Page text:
We have suddenly been thrust into a "hermitage." This, of course, means the period of coronavirus-related social distancing we're experiencing. Jack Myers has projected $3 billion to $11 billion contraction in U.S. media advertising revenue per year over the next five years, as a result.
When advertisers pull back during a war, they lose long-term share to the advertisers that stay around. And that's what this is: a war. We are being attacked by foes too small to see. So, staying home has become a popular first line of defense. We thought we were seeing insanely fast change before, but this period of isolation and quarantine is accelerating media consumption. There will be higher consumption of free home entertainment, not just news, which will grow revenues the most.
The shrinkage that Myers projects is a pullback in marketing, which has always seemed like the fluffiest, least defensible thing to most C-suites. As such, it's often among the first line items they cut.
Why would they think marketing is fluffy? Because it is known to use unproven techniques that would never happen in any other part of a corporation.
The media that will thrive in the hermitage, besides news and free TV, will be those that have been proven to specific advertisers. These media brands will not lose those advertisers. In fact, they will gain more advertisers and thrive because those media make sure there is proof of performance and results.
The fluffy ones will suffer.
On the brand side, who shall thrive and who shall suffer?
Marketers who depend on proven data will align with the proven media in a win/win partnership, through which all will thrive. Because they believe in and deliver proof of performance, those marketers will thrive during this period of hermitage.
Marketers who have not validated the data and methods they depend on will suffer.
The best way to prove validation to the C-suite is by pointing to cash-register measures that line up perfectly with marketing science; i.e., showing the money. Marketers who do that will thrive. Marketers whose numbers do not align with the actual known sales, who do not pretest an idea and then scale up Darwinianly, will suffer.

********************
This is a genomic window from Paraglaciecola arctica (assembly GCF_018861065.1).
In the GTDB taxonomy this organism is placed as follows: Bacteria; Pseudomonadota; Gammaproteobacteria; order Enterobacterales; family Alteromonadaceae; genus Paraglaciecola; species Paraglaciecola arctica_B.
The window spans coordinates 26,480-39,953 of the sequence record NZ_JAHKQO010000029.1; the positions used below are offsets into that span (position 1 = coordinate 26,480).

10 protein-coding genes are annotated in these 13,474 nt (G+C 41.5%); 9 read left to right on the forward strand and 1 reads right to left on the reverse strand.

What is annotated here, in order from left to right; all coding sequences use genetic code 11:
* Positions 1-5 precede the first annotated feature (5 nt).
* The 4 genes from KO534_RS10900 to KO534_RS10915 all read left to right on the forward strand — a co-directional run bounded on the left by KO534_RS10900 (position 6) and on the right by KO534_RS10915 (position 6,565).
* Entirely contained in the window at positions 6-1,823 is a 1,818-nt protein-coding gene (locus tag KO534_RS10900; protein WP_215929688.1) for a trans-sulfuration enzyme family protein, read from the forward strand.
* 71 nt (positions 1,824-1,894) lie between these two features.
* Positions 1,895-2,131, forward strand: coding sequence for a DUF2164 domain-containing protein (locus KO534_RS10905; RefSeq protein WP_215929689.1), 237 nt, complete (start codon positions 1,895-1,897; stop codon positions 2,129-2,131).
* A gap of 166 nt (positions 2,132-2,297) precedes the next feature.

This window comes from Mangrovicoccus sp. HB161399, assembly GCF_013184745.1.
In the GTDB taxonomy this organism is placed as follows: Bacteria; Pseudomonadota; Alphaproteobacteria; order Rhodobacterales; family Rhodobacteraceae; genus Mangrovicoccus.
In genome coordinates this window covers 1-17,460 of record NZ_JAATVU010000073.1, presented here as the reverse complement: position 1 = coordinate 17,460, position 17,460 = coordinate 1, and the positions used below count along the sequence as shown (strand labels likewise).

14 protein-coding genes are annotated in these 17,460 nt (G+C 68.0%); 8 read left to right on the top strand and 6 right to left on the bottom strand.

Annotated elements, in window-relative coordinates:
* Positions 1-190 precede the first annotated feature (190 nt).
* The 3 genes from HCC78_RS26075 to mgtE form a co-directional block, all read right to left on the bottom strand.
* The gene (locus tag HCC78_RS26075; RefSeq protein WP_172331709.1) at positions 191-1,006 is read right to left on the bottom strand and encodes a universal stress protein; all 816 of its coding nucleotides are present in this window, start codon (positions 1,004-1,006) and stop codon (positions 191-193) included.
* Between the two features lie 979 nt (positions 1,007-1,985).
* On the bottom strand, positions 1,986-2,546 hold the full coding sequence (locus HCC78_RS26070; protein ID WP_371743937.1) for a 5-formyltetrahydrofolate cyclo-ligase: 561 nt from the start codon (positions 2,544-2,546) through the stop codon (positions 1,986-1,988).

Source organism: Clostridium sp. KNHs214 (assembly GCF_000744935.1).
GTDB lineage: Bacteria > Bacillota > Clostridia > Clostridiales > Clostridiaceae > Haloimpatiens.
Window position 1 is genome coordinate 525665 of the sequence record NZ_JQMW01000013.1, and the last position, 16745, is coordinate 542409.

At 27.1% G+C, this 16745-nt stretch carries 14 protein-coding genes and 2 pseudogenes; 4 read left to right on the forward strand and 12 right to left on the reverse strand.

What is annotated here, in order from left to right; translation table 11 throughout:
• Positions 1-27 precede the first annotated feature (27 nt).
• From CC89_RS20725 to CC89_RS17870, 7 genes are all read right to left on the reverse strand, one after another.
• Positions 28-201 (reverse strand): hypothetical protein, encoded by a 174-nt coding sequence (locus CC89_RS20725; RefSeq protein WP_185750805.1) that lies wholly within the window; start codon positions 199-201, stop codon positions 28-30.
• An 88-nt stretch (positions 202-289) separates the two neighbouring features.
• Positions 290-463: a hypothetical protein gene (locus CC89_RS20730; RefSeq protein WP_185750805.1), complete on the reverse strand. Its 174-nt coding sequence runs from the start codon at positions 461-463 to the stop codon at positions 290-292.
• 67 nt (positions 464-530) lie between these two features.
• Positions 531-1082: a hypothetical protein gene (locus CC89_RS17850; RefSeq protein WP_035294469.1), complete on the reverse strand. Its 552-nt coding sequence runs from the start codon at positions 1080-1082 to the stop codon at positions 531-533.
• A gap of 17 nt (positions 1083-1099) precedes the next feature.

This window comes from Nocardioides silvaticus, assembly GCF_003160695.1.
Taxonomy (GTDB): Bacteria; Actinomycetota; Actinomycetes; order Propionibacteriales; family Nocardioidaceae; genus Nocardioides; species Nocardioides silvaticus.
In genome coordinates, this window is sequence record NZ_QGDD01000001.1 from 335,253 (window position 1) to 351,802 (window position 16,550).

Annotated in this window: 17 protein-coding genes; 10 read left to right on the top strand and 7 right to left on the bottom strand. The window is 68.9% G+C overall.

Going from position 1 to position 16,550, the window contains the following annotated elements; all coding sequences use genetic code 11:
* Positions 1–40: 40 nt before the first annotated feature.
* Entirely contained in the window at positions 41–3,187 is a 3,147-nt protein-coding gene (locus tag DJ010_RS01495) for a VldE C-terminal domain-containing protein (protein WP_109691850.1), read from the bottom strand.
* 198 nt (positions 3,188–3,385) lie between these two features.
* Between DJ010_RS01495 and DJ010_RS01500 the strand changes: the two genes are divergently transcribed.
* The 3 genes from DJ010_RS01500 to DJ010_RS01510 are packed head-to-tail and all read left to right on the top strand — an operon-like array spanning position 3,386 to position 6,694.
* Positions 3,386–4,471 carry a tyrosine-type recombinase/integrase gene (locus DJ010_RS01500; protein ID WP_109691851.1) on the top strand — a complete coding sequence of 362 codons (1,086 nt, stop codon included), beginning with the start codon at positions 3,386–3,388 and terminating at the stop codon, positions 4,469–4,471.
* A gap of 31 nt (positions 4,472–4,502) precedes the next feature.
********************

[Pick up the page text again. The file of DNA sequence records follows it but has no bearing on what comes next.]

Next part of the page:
We've been relying on unvalidated audience and efficacy measurements — the best of it is audited, but not validated — for too long. Companies that have sought actual third-party validation are still rare. But when things are tight, methods have to be tight.
I recommend that you rate your methods one by one and rank them by how dubious they are. From there, decide where to cut. And then reinvest in tighter, more proven methods that have been confirmed by a disinterested third party — preferably more than one.
Look forward to tight, new initiatives from the ARF and the other forward-leading collaboration platforms. In my mind, these moves will fall under the rubric proven: "Profiting from Rigorous Operations, Validation Empirical Natural."
Why natural? To signify that the main data type will be naturally occurring, such as set-top-box data, log files, and frequent shopper cards. The objective will be to validate the data against what the company knows its true sales to be.
And with the validated data types, and validated techniques for creative/media planting and harvesting, marketers will never again be perceived as fluffy — except in our long tail.
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The opinions expressed here are the author's views and do not necessarily represent the views of MediaVillage.com/MyersBizNet.